The Ghost Machine

by Paul Hartal

Wittgenstein took a sip from his tea.
“You’re wrong Descartes, I can tell you,
because body and mind are one”.
“Wittgenstein is right”, seconded Ryle.
He looked very angry
and shook his head as he continued:
“In claiming that your thoughts are separated
from your body you created a dogma
of the ghost in the machine.”
“Gentlemen”, Descartes said, “relax.
Where were you when I talked about these things?
You were not even born then”.
“Wait a minute”, said Bohm. “You’re all wrong.”
“What?” snapped out Ryle.
“You heard it correctly.
You’re all wrong”, insisted Bohm.
“You have to explain”, Wittgenstein said.
Descartes looked to be perplexed.
“Well”, explained Bohm,
“since everything in the universe is information,
the existence of matter is nothing but a myth.
The universe is an enormous thought,
a giant computer.
It is the machine, which is the ghost.”

Paul Hartal's picture

A man of many Odysseys, Paul Hartal is a Canadian poet, author and artist born in Szeged, Hungary. His critically acclaimed books include Postmodern Light (poetry, 2006), Love Poems (2004), The Kidnapping of the Painter Miró (novel, 1997, 2001), The Brush and the Compass (1988), Painted Melodies (1983) and A History of Architecture (1972) ., In 1975 he published in Montreal A Manifesto on Lyrical Conceptualism. Lyco Art is a new element on the periodic table of aesthetics, which intertwines the logic of passion with the passion of logic. In 1980 the Lyrical Conceptualist Society hosted the First International Poetry Exhibition in Montreal., In 1978 Hartal exhibited his paintings at the Musée du Luxembourg and the Raymond Duncan Gallery in France and his canvas Flowers for Cézanne won the Prix de Paris. He also has displayed his oeuvre in museums and galleries in New York, Montreal, Budapest, as well as many other places., He approaches poetry with the credo that the heart of poetry is the poetry of the heart. A recurring theme of his recent work explores the human tragedies of wars and genocides.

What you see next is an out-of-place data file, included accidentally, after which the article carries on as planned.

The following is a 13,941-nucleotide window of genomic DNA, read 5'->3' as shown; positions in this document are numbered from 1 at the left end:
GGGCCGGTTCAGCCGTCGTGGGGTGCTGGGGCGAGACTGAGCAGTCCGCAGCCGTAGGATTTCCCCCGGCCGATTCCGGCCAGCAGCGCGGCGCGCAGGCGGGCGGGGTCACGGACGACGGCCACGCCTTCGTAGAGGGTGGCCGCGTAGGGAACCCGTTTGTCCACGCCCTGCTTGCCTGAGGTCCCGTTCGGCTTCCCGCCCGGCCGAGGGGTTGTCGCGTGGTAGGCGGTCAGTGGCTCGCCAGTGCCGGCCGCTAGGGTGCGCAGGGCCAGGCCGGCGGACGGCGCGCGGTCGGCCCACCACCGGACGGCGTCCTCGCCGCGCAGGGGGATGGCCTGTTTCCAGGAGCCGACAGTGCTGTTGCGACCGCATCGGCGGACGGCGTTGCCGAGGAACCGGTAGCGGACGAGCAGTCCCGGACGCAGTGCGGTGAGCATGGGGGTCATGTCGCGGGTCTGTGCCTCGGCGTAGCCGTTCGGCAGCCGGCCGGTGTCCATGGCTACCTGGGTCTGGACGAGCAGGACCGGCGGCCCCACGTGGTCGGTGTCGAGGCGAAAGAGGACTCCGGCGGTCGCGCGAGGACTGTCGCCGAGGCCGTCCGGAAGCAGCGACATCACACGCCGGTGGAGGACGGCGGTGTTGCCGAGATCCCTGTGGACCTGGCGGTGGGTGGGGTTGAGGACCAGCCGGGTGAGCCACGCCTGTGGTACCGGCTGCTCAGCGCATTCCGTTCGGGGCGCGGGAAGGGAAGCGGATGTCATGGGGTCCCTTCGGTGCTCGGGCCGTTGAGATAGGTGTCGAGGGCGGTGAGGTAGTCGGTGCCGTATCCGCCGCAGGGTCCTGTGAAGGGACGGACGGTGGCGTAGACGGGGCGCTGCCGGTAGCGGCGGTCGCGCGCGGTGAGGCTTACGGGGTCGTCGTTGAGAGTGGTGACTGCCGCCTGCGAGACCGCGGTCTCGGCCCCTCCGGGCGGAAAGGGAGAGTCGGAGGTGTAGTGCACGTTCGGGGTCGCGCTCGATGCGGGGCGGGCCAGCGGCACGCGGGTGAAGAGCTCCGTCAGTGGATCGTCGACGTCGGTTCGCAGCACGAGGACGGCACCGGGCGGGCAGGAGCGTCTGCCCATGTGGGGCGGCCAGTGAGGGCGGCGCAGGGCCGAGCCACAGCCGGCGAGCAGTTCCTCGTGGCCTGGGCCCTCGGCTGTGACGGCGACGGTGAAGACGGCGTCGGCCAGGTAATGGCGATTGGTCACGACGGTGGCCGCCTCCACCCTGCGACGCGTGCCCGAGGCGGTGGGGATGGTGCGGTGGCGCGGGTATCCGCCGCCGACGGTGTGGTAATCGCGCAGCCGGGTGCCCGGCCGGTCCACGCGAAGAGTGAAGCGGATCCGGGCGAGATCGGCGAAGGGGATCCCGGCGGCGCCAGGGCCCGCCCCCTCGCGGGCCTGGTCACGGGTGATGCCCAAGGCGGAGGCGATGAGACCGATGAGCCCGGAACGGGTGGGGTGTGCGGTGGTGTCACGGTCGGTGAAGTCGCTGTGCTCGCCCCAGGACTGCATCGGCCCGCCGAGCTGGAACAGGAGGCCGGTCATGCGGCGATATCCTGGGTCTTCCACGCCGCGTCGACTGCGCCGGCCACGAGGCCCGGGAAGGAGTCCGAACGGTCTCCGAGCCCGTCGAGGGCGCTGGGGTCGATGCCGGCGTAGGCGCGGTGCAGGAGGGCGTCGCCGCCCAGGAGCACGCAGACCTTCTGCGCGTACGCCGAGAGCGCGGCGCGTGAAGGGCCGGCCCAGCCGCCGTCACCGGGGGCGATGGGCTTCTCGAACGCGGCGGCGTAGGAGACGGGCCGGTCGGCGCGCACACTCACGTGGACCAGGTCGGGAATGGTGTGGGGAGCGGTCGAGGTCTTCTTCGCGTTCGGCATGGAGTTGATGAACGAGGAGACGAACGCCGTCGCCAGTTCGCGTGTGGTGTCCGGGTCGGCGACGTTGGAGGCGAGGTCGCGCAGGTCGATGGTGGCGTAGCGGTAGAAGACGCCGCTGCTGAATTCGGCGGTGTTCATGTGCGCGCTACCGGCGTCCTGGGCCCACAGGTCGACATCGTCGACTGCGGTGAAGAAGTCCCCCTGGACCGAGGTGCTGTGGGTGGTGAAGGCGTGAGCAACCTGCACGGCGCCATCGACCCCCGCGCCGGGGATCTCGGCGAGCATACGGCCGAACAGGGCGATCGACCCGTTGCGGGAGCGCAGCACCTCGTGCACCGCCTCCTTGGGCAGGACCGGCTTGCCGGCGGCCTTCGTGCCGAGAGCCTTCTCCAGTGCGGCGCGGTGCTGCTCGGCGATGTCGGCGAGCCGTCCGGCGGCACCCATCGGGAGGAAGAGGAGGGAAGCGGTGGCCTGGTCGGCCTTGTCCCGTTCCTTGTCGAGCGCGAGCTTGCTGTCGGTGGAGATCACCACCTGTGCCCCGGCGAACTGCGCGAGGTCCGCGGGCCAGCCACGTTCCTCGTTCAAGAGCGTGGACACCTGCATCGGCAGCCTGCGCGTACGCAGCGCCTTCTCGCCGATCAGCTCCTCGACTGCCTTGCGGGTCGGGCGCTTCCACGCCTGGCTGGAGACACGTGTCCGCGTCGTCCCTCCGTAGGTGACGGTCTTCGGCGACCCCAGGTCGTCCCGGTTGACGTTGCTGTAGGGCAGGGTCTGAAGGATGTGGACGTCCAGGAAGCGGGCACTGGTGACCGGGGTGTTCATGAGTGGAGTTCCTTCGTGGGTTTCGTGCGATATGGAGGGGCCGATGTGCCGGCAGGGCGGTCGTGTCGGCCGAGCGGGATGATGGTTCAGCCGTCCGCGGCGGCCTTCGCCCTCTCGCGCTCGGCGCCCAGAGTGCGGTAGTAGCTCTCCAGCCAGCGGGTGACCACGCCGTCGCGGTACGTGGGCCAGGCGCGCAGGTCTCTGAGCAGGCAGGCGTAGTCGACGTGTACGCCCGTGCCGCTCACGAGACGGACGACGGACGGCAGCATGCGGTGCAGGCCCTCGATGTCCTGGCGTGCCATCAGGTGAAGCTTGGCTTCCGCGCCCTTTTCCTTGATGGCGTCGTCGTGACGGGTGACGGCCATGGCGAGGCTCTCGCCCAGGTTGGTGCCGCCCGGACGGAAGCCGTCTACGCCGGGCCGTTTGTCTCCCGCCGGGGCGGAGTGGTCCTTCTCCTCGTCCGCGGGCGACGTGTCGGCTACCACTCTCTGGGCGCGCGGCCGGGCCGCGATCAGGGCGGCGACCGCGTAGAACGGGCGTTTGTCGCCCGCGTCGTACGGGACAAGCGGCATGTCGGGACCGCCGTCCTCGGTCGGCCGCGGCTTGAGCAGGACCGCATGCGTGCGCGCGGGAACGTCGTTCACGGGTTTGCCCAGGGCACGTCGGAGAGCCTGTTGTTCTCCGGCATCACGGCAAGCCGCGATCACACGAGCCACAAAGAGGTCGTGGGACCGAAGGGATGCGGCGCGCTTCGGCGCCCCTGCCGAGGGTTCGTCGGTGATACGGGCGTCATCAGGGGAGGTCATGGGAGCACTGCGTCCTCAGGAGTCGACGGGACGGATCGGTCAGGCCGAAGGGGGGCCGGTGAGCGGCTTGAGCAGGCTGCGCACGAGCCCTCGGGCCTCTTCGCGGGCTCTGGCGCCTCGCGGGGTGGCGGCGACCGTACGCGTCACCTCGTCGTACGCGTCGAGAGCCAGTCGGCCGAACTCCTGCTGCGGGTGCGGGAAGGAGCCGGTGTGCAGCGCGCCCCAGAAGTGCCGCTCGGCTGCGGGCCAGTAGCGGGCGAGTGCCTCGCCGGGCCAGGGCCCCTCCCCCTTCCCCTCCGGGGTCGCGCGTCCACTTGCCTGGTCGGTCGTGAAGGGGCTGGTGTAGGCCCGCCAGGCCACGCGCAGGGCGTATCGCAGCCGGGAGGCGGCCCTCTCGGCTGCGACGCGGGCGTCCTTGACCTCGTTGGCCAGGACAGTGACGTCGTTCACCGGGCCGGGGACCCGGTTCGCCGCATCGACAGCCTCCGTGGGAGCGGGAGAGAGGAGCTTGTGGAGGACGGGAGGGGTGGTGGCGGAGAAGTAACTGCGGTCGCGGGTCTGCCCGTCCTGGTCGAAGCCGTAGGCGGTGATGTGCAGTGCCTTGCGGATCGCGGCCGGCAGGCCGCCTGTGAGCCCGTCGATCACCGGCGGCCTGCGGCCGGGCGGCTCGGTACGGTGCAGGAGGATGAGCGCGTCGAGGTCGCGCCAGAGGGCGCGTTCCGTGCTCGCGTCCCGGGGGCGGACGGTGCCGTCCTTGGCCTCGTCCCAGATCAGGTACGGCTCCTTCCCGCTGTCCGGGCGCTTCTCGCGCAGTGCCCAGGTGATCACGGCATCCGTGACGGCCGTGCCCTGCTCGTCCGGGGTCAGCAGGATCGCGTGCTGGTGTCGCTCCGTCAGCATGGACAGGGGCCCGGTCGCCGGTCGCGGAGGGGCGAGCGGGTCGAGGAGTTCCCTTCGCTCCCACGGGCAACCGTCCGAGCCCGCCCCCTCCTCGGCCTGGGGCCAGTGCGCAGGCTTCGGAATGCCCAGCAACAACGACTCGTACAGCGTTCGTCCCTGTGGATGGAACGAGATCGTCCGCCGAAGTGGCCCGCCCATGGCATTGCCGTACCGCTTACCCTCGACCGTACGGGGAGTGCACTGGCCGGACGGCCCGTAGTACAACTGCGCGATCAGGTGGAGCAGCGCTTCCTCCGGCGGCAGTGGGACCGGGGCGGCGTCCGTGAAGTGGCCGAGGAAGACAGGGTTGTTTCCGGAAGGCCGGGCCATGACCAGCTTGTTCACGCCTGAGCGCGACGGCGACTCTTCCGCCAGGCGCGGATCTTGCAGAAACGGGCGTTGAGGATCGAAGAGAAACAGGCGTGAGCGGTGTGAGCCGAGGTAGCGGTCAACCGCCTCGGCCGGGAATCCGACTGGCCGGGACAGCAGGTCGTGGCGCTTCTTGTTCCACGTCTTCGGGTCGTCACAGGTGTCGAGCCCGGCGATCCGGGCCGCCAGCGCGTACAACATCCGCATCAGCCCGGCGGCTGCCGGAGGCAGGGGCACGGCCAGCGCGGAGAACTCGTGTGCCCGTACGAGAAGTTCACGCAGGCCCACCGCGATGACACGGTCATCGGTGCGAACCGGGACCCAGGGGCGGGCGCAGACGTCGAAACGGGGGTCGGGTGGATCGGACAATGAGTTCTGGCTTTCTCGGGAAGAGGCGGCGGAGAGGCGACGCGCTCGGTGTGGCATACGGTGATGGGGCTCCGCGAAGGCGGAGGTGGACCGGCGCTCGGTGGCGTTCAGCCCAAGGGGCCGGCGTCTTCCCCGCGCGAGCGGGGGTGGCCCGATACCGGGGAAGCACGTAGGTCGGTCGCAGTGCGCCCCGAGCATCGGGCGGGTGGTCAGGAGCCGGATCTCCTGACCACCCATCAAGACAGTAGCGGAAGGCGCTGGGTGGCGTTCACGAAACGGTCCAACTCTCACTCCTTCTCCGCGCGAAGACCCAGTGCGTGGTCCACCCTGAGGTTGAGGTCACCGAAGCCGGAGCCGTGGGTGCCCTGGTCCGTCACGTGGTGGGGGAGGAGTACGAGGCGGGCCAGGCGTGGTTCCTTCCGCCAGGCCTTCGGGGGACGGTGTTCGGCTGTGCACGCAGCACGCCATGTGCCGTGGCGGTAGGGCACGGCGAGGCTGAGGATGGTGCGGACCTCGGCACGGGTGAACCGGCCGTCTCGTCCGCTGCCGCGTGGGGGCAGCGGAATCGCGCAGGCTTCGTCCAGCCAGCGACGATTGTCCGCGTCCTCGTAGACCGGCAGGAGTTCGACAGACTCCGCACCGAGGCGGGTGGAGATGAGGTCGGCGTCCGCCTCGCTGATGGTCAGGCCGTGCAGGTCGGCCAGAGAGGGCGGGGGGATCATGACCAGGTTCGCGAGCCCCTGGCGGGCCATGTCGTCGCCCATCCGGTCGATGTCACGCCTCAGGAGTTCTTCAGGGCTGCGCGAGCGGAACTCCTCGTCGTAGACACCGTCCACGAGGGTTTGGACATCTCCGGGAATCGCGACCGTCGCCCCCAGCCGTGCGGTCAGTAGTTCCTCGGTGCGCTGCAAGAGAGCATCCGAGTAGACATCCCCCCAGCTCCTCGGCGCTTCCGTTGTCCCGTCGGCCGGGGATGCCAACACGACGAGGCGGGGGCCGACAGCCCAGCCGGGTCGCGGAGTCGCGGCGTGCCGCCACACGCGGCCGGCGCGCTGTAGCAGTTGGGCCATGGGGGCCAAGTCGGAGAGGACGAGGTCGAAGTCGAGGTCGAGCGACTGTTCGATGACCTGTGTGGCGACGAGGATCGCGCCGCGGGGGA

Last updated March 22, 2012